so this is great and all, but I’m pretty sure this is the saddest thing I’ve read about Beyonce’s album. yes, I’m a climate activist and hardcore Beyonce fan, but make no mistake: this album is about feminism. no other cause gets to claim it.
and if we’re going to talk about how Queen Bey is saving the world, let’s talk about how this record, with tracks like “Flawless” and “Pretty Hurts,” will inspire women around the world to break through the oppressive grapples of patriarchy and be the leaders the world desperately needs them to be. let’s talk about how, if done correctly, this new surge of empowerment could lead to decreased sales in cancer-causing cosmetics and skin care products, not to mention non-economic benefits like raising self-esteem, decreasing bullying and suicide rates among young women.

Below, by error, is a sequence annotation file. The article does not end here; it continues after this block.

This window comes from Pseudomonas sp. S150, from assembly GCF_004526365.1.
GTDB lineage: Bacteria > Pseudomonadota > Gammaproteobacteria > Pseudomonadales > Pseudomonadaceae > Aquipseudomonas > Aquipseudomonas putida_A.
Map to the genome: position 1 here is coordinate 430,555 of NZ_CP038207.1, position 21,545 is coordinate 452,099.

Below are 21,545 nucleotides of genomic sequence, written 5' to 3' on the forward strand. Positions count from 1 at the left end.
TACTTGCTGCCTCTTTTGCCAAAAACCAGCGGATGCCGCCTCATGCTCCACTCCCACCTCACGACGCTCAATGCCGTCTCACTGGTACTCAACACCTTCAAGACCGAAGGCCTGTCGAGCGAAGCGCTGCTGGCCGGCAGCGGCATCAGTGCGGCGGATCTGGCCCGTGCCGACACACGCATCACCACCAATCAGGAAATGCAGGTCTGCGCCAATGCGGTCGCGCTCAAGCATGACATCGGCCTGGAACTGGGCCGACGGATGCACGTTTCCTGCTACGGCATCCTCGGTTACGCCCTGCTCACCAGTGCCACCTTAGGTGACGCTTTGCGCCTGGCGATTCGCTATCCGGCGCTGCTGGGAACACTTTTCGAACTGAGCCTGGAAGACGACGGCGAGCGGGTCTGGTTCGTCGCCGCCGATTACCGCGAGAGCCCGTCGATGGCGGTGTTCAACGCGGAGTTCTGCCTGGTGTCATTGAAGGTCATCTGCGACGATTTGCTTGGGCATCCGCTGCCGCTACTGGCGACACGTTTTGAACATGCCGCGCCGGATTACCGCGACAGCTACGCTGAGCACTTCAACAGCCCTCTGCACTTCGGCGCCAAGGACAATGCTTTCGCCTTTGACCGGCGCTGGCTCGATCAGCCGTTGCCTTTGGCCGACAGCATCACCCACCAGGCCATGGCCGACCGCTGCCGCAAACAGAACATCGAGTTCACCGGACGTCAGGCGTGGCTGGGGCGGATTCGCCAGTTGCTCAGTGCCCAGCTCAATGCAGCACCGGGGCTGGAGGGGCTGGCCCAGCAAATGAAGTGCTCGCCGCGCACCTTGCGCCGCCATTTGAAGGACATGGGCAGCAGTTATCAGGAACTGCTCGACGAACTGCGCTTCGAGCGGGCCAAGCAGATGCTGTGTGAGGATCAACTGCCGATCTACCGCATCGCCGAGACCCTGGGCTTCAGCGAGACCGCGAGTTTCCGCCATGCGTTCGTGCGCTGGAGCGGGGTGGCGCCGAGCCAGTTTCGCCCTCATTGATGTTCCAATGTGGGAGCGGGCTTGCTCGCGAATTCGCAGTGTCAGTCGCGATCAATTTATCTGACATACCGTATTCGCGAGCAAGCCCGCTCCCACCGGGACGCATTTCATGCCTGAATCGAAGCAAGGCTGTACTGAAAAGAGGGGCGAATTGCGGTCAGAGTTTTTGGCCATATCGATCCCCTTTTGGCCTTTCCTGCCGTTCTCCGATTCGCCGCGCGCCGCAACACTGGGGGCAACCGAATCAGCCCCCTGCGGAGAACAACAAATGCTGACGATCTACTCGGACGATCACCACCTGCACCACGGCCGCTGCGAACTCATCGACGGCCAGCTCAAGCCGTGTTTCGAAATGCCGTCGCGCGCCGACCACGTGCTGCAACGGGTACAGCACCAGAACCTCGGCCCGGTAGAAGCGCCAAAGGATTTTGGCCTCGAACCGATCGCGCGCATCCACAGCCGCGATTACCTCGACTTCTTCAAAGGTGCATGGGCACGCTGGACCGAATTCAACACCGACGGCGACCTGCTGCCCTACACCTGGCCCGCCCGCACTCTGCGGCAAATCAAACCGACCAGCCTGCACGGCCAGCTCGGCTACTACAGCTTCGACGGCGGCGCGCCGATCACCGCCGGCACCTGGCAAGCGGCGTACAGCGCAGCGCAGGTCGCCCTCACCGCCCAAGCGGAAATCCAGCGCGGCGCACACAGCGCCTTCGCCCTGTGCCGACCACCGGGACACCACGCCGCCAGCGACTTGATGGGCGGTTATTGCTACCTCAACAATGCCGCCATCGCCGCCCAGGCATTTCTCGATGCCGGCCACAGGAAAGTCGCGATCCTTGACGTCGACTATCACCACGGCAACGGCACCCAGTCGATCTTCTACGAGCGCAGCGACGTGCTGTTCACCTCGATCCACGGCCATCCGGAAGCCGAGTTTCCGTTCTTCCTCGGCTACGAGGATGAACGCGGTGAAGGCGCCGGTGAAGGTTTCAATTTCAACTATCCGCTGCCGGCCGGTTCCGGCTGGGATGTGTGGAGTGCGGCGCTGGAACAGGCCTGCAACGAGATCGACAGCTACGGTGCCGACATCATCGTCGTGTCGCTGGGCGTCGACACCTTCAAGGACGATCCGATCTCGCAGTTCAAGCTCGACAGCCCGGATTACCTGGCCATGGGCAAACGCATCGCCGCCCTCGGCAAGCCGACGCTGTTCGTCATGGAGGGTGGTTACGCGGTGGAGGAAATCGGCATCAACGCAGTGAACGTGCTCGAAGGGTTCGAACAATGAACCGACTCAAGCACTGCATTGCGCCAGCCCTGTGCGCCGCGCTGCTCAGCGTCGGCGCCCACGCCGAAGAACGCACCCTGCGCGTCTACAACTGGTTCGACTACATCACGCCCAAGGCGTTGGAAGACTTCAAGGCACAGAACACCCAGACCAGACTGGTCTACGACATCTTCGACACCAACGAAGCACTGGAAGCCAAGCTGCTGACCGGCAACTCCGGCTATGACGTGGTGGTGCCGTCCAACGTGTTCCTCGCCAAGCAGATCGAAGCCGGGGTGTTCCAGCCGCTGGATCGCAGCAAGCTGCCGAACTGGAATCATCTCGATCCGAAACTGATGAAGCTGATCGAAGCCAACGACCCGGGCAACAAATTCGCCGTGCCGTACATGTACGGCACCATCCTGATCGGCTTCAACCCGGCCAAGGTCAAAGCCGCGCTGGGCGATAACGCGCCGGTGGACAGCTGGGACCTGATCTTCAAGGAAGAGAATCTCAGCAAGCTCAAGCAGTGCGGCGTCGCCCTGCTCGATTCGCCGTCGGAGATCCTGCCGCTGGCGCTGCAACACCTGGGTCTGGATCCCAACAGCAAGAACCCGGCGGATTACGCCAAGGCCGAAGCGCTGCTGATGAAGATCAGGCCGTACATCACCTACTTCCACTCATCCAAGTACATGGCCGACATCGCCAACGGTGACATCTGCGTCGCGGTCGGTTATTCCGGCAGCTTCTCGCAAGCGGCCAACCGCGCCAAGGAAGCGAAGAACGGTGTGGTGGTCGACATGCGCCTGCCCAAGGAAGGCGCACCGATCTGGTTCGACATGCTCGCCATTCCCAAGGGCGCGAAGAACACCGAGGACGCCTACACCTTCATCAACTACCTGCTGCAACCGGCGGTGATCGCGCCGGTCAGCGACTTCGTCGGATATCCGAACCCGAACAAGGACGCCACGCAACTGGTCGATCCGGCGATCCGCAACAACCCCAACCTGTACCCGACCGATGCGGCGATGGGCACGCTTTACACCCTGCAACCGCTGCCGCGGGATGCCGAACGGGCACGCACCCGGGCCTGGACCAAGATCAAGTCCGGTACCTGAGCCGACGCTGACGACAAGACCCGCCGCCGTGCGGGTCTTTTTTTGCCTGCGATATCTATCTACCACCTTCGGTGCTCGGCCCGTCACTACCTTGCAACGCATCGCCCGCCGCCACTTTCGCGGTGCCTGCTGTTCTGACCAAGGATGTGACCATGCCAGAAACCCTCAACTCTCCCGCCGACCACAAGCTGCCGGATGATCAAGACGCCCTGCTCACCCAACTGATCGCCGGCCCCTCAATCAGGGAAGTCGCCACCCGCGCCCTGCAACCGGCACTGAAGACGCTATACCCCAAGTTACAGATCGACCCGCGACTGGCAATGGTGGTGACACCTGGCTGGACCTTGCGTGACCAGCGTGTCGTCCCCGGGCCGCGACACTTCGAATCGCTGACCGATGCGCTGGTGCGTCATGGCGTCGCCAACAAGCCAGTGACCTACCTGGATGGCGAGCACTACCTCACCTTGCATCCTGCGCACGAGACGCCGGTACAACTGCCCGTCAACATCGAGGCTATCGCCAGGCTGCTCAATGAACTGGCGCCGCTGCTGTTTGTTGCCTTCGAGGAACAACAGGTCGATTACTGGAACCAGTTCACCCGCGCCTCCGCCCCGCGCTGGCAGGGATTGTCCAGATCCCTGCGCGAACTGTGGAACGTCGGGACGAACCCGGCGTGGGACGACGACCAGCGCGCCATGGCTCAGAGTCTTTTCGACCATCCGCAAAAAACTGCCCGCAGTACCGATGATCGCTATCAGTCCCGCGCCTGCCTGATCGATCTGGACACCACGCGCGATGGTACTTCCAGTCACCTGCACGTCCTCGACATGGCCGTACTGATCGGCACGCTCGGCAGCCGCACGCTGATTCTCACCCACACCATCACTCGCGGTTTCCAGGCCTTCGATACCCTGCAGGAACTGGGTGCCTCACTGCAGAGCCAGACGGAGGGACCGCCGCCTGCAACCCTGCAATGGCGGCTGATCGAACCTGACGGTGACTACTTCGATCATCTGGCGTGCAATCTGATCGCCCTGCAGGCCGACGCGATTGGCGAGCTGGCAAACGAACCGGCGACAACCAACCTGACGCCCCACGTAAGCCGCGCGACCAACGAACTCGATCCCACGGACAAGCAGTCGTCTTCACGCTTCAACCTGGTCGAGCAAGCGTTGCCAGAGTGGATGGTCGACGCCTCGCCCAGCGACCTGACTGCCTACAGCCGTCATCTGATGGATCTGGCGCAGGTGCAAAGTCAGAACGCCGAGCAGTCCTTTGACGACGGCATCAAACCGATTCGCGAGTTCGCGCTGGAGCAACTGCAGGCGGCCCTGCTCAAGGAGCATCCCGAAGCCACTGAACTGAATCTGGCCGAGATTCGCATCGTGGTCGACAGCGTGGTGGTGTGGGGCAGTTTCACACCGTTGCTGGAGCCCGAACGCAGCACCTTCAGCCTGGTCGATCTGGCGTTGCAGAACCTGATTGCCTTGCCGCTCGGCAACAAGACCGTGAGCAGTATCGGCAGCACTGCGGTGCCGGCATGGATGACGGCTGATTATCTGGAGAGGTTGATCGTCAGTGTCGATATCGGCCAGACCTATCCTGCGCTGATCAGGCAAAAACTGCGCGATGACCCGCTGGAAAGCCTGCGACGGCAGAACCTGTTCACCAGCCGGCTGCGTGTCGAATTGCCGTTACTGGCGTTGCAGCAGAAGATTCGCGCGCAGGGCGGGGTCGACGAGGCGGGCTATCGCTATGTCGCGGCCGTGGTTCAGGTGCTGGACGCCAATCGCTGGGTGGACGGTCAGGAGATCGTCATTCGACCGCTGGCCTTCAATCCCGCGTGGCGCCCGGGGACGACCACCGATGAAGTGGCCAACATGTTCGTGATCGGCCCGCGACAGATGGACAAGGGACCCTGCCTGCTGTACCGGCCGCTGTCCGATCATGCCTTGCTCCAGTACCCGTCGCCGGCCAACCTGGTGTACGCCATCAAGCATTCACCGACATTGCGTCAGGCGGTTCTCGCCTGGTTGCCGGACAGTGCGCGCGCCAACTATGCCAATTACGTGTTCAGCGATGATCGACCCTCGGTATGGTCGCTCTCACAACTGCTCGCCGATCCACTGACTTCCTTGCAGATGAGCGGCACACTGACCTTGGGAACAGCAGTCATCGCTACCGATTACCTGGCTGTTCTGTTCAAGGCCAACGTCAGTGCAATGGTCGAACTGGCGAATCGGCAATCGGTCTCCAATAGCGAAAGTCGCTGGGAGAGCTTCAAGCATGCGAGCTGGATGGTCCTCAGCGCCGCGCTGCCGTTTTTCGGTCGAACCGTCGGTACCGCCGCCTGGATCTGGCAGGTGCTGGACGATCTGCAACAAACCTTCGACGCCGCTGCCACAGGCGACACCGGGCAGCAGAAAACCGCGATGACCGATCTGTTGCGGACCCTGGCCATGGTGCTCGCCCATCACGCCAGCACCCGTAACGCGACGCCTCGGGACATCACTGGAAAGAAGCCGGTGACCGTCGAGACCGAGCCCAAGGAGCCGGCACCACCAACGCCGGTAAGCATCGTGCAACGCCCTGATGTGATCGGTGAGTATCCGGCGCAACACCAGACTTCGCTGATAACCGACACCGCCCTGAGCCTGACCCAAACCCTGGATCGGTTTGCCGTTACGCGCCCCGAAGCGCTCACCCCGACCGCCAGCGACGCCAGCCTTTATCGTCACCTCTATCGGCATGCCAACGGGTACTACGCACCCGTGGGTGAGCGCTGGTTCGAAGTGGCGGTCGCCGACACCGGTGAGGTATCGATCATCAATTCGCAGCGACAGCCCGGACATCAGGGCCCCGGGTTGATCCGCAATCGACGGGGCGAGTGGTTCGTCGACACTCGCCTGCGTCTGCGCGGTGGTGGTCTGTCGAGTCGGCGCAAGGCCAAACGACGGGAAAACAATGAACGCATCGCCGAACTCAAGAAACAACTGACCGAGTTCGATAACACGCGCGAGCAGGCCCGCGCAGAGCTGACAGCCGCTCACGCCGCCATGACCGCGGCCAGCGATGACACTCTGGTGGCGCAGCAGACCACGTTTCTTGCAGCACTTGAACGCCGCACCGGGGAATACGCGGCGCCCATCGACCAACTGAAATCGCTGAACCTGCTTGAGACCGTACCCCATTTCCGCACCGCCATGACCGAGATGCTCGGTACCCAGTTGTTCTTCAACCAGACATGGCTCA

as much as I applaud Grist’s attempt to connect itself to the whirlwind that is #YONCE, it should probably… not do this anymore.
just my two cents.
Last Friday, in an act of screw-you-I’m-Beyoncé badassness, the singer and Columbia Records dropped her entire self-titled fifth album exclusively for digital download on iTunes. Of course, it’s not the first digital launch, but it’s one of the most successful: So far, “Beyoncé” has smashed records, moving more than 800,000 electronic copies in just three days to become the U.S. iTunes Store’s fastest selling album ever; it is currently No. 1 on iTunes in 104 countries, and it’s only a matter of time before it takes pole position on the Billboard 200. As Beyoncé raps on the track “Flawless”: Bow down bitches.
While the world collectively freaks out over the singer’s scarily impeccable secrecy (a leaky NSA could learn a few tricks), let’s take a moment to enjoy what Beyoncé’s digital-first release means for the planet. Given its size, and recent industry trends, this may well be one of the most…
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